You've got to love what you do (and love the one you're with)

 When I lead workshops, it's common for people to approach me following a session with a personal question of sorts. Recently, I had someone ask me "What would you say to a guy who is one step from completely checking out and moving on?" Once we established that the "guy" was indeed him, I asked him two questions that became his homework as we parted. One question was "What do you want in your job that you don't have today?" The second question was "How have you talked to your boss about that?"

Those might seem like simple questions, but I find that many people can't answer either question with much confidence. It's easy for people to know what they don't like and to complain about it; it can be more difficult for them to pinpoint what they do want that they don't have. I will not allow them to start their responses with "I don't want ..." and that usually puts them off their game as they are used to focusing on what they don't want. If you focus on that, you will likely see only what you don't want (that is not a successful recipe for change). The other question points toward a different issue and that is in taking responsibility to talk with your boss about what you want; in my experience, not many people know how to do that very well or are willing to have that conversation.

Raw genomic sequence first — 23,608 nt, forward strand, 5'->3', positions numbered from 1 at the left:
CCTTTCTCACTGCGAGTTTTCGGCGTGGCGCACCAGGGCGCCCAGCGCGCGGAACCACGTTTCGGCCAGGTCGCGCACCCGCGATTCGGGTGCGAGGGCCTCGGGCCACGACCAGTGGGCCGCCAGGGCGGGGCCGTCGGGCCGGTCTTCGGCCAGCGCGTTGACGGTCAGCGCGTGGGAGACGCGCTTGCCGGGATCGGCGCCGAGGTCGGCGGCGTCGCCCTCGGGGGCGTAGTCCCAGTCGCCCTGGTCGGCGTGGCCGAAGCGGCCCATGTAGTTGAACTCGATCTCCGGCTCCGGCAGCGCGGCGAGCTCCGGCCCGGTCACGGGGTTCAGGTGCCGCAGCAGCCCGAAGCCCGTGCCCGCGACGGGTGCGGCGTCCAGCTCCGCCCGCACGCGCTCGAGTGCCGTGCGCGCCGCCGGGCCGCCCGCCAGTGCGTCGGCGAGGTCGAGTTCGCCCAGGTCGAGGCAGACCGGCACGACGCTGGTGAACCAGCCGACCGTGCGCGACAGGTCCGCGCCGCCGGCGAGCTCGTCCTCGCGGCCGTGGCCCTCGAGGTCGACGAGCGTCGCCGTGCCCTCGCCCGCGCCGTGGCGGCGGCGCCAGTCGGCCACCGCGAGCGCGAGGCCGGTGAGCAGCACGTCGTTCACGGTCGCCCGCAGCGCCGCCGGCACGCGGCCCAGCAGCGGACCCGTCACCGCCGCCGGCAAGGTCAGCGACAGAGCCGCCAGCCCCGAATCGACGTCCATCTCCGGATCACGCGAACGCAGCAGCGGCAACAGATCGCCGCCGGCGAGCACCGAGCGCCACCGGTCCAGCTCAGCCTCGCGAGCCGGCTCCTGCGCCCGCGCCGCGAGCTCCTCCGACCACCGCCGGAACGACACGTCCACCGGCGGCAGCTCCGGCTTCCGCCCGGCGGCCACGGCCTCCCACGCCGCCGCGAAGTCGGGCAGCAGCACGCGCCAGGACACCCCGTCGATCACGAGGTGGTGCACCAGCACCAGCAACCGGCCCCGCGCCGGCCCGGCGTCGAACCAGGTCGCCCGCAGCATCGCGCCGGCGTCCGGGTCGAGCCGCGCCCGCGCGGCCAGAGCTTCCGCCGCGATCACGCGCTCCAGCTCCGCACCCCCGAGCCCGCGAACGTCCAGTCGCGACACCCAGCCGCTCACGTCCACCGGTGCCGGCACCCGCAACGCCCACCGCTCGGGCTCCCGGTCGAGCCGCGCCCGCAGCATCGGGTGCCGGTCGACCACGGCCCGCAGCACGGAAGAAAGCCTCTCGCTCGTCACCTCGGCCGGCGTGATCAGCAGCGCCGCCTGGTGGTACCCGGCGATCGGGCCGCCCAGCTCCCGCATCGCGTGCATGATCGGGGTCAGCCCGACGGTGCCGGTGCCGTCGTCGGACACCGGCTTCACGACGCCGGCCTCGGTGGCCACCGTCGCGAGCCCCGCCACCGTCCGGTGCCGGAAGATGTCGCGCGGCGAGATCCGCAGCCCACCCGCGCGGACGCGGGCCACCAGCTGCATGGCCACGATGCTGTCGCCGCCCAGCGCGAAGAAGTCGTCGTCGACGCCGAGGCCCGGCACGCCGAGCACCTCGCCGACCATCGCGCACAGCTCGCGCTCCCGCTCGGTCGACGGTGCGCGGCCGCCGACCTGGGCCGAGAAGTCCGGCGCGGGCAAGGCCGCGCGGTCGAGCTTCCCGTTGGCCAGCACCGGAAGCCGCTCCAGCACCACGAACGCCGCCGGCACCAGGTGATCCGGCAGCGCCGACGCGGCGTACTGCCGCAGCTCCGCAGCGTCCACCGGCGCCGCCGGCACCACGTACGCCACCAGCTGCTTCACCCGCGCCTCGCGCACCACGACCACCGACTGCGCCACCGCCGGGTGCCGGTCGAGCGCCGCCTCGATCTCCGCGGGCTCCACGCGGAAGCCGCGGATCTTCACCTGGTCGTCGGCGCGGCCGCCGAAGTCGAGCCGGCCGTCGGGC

I started my work life as a music teacher (after realizing that my dream of being a concert pianist was going to take more work - and talent - than I thought was needed). After teaching music for a couple of years, I quit. I hated teaching music! I started to go back to school off and on as I worked several types of jobs (my resume would take up several blog posts). As I was trying to find out what I really wanted to do as a career (besides being a mom), my father would remind me that I should have stayed with what I went to school for. "If you would have stuck with teaching school, you would have tenure by now and be making good money. You'd be secure."  Every time he raised this concern, I would respond that I hated teaching music. My father lived through the depression and  the concept of liking your job was a foreign one to him. From his perspective, I should have been happy to have a job  - liking a job was not part of the deal.